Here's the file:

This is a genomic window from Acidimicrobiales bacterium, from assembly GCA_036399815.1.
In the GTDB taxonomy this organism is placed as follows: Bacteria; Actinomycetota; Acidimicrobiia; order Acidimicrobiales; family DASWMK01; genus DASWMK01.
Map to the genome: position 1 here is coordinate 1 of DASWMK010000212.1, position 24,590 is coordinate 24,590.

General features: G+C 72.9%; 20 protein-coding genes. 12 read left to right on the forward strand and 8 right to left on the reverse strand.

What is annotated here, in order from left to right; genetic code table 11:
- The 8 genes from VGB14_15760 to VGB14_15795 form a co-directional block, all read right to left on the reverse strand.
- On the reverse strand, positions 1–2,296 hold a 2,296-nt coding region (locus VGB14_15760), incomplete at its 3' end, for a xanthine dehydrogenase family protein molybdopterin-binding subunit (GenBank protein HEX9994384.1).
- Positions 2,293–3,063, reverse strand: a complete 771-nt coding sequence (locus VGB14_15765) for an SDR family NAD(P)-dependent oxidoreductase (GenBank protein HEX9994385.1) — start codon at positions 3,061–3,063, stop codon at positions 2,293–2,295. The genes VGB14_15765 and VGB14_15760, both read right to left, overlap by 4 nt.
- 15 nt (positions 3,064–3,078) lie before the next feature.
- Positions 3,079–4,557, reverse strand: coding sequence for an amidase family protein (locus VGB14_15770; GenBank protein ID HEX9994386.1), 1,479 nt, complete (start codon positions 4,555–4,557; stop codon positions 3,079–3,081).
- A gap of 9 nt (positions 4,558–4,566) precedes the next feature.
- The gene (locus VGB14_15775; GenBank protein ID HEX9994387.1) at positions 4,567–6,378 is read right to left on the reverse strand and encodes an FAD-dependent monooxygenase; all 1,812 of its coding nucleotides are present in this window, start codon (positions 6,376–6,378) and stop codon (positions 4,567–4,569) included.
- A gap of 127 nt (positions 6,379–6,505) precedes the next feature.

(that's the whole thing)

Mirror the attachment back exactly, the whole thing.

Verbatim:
This is a genomic window from Acidimicrobiales bacterium, from assembly GCA_036399815.1.
In the GTDB taxonomy this organism is placed as follows: Bacteria; Actinomycetota; Acidimicrobiia; order Acidimicrobiales; family DASWMK01; genus DASWMK01.
Map to the genome: position 1 here is coordinate 1 of DASWMK010000212.1, position 24,590 is coordinate 24,590.

General features: G+C 72.9%; 20 protein-coding genes. 12 read left to right on the forward strand and 8 right to left on the reverse strand.

What is annotated here, in order from left to right; genetic code table 11:
- The 8 genes from VGB14_15760 to VGB14_15795 form a co-directional block, all read right to left on the reverse strand.
- On the reverse strand, positions 1–2,296 hold a 2,296-nt coding region (locus VGB14_15760), incomplete at its 3' end, for a xanthine dehydrogenase family protein molybdopterin-binding subunit (GenBank protein HEX9994384.1).
- Positions 2,293–3,063, reverse strand: a complete 771-nt coding sequence (locus VGB14_15765) for an SDR family NAD(P)-dependent oxidoreductase (GenBank protein HEX9994385.1) — start codon at positions 3,061–3,063, stop codon at positions 2,293–2,295. The genes VGB14_15765 and VGB14_15760, both read right to left, overlap by 4 nt.
- 15 nt (positions 3,064–3,078) lie before the next feature.
- Positions 3,079–4,557, reverse strand: coding sequence for an amidase family protein (locus VGB14_15770; GenBank protein ID HEX9994386.1), 1,479 nt, complete (start codon positions 4,555–4,557; stop codon positions 3,079–3,081).
- A gap of 9 nt (positions 4,558–4,566) precedes the next feature.
- The gene (locus VGB14_15775; GenBank protein ID HEX9994387.1) at positions 4,567–6,378 is read right to left on the reverse strand and encodes an FAD-dependent monooxygenase; all 1,812 of its coding nucleotides are present in this window, start codon (positions 6,376–6,378) and stop codon (positions 4,567–4,569) included.
- A gap of 127 nt (positions 6,379–6,505) precedes the next feature.